All rats survived the protocol, and no infections or deaths were observed. The flaps of both groups exhibited varying extents of swelling with rather pale pedicles. The distal areas (region III) were dark purple without obvious necrosis. On postoperative day 5, the edema of the region I of the two groups gradually subsided. Local focal and small-sheet necrosis (reddish-brown in color with congestion) were evident in regions II and III. On day 7, all region I of both groups was viable, as were parts of region II. Both regions I and II bore fine hair. However, all of region III was necrotic (Figure 1A). In addition, the granulation tissue under the surviving flaps was much thinner in the OT group than in the control group. More bleeding scattered in subcutaneous was evident in the OT group. The control group flaps exhibited more obvious edema than did the OT group flaps (Figure 1B).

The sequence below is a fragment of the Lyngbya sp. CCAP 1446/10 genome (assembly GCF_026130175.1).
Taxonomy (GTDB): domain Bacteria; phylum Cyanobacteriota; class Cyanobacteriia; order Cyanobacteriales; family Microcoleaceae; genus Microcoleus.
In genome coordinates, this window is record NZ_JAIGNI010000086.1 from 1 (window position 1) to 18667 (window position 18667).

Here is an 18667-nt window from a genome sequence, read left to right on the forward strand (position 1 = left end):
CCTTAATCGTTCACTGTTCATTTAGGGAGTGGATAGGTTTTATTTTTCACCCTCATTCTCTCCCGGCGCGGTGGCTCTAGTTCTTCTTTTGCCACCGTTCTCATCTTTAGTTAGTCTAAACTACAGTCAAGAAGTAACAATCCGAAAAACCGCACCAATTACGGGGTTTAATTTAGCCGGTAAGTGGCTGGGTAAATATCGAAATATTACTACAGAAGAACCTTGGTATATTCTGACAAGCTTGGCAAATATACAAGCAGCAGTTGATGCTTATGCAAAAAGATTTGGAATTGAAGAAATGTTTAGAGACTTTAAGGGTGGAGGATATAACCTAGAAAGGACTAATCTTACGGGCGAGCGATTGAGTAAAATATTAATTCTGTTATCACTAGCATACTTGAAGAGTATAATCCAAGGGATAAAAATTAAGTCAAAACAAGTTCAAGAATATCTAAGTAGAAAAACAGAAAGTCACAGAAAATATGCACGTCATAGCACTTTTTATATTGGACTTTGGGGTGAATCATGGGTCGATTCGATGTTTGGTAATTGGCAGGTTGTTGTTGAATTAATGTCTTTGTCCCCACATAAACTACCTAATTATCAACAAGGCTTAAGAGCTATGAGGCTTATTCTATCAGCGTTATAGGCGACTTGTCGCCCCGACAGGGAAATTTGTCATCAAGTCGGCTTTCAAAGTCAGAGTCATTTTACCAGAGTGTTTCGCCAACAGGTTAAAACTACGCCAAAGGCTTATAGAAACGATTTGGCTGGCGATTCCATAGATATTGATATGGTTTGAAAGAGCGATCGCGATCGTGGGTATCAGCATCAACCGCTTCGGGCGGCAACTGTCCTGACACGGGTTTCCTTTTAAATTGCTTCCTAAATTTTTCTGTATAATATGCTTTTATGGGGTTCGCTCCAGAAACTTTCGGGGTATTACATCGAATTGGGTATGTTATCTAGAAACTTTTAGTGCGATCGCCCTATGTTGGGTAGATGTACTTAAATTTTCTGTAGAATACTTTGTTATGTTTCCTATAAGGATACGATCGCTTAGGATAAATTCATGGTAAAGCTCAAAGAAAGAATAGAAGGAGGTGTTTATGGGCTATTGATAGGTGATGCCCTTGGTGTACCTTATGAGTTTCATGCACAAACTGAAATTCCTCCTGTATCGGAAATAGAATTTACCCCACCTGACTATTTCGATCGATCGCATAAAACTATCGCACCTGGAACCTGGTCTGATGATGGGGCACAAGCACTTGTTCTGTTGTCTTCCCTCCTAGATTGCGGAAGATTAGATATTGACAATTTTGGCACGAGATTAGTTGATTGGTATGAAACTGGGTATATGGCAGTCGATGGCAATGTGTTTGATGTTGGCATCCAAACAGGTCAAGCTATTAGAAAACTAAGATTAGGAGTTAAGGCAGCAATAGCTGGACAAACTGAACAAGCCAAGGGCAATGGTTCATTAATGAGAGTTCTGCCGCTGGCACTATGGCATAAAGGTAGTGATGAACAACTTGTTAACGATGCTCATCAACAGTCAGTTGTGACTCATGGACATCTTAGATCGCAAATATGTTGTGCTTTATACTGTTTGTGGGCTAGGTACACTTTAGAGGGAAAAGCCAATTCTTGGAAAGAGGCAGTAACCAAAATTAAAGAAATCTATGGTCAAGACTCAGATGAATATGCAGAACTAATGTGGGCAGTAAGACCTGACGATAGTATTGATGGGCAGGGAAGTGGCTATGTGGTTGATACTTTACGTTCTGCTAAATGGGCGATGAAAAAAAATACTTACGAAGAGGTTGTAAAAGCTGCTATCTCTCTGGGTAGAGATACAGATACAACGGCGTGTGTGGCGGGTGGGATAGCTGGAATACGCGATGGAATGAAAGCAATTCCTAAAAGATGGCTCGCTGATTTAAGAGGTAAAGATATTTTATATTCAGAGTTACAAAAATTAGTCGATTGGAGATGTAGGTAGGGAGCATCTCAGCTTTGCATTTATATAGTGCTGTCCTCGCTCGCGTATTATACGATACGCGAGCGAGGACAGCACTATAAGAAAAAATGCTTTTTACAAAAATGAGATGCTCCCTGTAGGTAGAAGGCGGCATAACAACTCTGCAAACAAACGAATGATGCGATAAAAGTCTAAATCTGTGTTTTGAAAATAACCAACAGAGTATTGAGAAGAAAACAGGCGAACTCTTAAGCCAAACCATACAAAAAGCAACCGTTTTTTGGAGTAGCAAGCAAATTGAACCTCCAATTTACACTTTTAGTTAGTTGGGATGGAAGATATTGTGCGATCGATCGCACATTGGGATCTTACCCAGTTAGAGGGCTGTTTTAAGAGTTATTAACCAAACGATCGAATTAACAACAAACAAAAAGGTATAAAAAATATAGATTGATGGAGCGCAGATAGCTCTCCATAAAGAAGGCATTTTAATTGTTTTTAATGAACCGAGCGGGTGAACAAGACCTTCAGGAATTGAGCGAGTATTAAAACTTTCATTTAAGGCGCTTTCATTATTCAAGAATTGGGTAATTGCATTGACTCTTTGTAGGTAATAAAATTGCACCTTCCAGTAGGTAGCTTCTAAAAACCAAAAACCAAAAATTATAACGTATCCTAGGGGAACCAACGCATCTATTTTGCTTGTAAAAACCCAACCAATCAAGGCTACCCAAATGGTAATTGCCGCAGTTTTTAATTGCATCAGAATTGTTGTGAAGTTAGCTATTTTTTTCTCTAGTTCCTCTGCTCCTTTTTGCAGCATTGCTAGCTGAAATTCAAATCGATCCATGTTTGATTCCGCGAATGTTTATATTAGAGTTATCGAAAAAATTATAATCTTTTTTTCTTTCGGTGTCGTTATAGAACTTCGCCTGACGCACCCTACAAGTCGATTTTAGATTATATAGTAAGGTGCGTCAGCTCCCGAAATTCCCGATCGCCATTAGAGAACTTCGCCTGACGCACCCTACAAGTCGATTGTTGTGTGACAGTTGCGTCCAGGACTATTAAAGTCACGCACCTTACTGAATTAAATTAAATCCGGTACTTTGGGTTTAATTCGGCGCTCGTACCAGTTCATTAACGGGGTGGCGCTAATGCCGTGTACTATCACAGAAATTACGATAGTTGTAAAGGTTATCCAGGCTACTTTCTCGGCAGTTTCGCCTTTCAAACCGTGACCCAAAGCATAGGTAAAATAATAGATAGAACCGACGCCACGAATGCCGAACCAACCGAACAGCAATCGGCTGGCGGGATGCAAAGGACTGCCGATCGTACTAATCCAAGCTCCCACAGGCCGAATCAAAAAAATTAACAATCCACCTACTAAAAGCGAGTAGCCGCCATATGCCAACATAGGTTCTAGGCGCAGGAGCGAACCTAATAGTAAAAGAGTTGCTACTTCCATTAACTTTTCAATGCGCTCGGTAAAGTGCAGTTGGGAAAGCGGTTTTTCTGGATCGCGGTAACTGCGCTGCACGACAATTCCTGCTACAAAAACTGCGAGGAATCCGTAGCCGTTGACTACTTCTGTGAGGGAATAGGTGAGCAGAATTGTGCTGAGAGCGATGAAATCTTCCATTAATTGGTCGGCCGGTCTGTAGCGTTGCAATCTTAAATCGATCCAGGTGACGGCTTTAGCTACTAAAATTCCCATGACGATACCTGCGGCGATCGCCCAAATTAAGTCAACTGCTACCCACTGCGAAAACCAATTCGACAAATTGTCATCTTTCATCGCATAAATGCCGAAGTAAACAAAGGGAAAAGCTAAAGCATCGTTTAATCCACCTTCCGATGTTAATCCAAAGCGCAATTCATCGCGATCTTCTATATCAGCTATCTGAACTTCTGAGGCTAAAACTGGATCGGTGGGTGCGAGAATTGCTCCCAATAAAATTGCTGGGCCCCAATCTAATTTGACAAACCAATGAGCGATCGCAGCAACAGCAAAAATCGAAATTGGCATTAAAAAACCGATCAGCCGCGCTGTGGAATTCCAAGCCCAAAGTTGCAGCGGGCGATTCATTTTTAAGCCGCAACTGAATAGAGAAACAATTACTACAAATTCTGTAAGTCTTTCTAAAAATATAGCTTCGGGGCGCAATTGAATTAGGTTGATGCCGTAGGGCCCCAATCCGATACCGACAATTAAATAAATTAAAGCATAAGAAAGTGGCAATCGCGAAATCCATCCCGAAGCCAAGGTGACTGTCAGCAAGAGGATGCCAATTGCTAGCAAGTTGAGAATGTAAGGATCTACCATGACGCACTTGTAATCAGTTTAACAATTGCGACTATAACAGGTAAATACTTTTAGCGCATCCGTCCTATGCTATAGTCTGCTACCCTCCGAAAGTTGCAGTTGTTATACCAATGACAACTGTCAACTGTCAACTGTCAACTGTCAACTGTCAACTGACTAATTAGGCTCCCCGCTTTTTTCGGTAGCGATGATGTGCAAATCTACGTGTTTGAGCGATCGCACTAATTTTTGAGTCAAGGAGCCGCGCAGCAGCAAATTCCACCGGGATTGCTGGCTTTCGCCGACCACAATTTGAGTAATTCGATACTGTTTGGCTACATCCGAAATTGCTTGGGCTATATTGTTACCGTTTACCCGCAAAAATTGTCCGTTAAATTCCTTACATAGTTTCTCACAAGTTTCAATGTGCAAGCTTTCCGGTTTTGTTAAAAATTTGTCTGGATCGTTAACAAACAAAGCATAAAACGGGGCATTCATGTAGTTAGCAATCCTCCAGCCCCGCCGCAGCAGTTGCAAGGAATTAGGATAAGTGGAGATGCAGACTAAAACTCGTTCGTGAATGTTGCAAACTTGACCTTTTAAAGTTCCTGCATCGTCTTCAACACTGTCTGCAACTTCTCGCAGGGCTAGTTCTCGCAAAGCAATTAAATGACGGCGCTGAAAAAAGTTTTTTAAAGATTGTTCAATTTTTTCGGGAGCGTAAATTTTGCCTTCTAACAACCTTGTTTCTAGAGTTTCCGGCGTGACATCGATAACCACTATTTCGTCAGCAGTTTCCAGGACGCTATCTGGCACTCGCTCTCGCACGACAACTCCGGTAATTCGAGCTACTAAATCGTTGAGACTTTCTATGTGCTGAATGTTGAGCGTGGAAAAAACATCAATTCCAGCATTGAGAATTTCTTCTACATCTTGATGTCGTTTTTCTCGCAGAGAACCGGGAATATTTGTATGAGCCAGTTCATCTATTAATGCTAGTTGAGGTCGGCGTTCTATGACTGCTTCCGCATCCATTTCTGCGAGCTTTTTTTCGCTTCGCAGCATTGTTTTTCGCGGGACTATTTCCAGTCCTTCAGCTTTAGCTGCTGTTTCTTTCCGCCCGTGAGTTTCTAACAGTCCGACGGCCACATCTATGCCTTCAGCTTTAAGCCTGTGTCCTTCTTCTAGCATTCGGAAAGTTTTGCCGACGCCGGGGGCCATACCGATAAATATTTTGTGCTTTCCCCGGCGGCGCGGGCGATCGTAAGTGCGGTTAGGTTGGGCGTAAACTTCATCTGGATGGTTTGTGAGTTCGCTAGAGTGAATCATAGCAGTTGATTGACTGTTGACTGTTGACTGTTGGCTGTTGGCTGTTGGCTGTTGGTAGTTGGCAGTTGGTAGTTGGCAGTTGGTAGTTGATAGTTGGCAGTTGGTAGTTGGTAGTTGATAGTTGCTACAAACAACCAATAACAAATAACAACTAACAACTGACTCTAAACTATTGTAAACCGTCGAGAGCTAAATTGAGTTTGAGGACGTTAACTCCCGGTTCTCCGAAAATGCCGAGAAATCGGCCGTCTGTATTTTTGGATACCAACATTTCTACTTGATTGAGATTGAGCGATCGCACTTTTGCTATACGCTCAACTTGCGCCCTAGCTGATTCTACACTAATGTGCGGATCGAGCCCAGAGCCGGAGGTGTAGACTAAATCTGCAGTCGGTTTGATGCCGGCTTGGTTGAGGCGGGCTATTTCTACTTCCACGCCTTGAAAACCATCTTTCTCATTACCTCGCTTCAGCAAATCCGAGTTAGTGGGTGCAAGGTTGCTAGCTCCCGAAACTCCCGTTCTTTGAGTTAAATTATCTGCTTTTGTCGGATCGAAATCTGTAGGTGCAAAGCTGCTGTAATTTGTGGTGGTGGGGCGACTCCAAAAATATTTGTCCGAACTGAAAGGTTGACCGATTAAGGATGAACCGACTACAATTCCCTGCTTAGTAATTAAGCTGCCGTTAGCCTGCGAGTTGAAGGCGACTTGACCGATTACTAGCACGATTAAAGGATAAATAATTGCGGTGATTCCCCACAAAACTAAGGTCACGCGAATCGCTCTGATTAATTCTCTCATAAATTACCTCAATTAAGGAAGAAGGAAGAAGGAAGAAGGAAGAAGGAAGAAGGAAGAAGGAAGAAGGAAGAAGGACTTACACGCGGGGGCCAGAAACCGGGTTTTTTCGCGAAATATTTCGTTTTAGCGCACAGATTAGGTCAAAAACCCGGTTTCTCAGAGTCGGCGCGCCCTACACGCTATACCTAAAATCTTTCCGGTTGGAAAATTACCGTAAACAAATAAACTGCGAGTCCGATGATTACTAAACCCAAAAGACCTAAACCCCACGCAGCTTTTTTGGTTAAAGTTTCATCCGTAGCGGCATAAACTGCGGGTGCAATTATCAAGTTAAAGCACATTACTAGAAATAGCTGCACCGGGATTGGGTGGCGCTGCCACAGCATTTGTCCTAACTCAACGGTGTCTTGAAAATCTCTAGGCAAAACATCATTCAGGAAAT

Skin flap survival and edema on postoperative day 7.

Figure 1: Skin flap survival and edema on postoperative day 7. (A) In the oxytocin group, region II was pink and elastic, without a callus, and region III was black with dry crusts. (B) In the control group, both regions II and III showed poor elasticity, black color, and dry crusts. (B) The photographs revealed more pronounced edema in the control than in the oxytocin group.

Flap survival

The flap survival rate in the OT group was much higher than that in the control group (75.82 ± 3.74% vs. 49.81 ± 5.35%, respectively; Figure 2) (p < 0.01).

The flap survival rates in the two groups (*p &#x003C; 0.01 vs. the control group).

Figure 2: The flap survival rates in the two groups (*p < 0.01 vs. the control group).

Histopathological changes